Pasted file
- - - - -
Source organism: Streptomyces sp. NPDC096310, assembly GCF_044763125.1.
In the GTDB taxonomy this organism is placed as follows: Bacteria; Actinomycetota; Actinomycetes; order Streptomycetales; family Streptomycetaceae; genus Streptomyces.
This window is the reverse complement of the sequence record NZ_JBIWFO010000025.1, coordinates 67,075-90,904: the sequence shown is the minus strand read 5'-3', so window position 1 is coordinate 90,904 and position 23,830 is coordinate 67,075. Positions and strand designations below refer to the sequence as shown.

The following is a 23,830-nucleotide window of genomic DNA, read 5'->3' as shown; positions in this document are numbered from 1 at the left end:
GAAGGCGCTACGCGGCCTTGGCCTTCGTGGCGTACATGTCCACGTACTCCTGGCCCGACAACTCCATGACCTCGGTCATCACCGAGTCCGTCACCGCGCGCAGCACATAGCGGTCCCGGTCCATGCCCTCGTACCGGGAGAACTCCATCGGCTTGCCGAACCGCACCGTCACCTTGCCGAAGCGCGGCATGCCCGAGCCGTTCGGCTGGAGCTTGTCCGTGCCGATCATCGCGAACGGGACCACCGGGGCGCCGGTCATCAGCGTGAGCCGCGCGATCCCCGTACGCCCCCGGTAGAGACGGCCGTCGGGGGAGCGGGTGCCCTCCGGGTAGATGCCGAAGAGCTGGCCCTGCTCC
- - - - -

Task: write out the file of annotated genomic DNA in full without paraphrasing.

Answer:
Source organism: Streptomyces sp. NPDC096310, assembly GCF_044763125.1.
In the GTDB taxonomy this organism is placed as follows: Bacteria; Actinomycetota; Actinomycetes; order Streptomycetales; family Streptomycetaceae; genus Streptomyces.
This window is the reverse complement of the sequence record NZ_JBIWFO010000025.1, coordinates 67,075-90,904: the sequence shown is the minus strand read 5'-3', so window position 1 is coordinate 90,904 and position 23,830 is coordinate 67,075. Positions and strand designations below refer to the sequence as shown.

The following is a 23,830-nucleotide window of genomic DNA, read 5'->3' as shown; positions in this document are numbered from 1 at the left end:
GAAGGCGCTACGCGGCCTTGGCCTTCGTGGCGTACATGTCCACGTACTCCTGGCCCGACAACTCCATGACCTCGGTCATCACCGAGTCCGTCACCGCGCGCAGCACATAGCGGTCCCGGTCCATGCCCTCGTACCGGGAGAACTCCATCGGCTTGCCGAACCGCACCGTCACCTTGCCGAAGCGCGGCATGCCCGAGCCGTTCGGCTGGAGCTTGTCCGTGCCGATCATCGCGAACGGGACCACCGGGGCGCCGGTCATCAGCGTGAGCCGCGCGATCCCCGTACGCCCCCGGTAGAGACGGCCGTCGGGGGAGCGGGTGCCCTCCGGGTAGATGCCGAAGAGCTGGCCCTGCTCC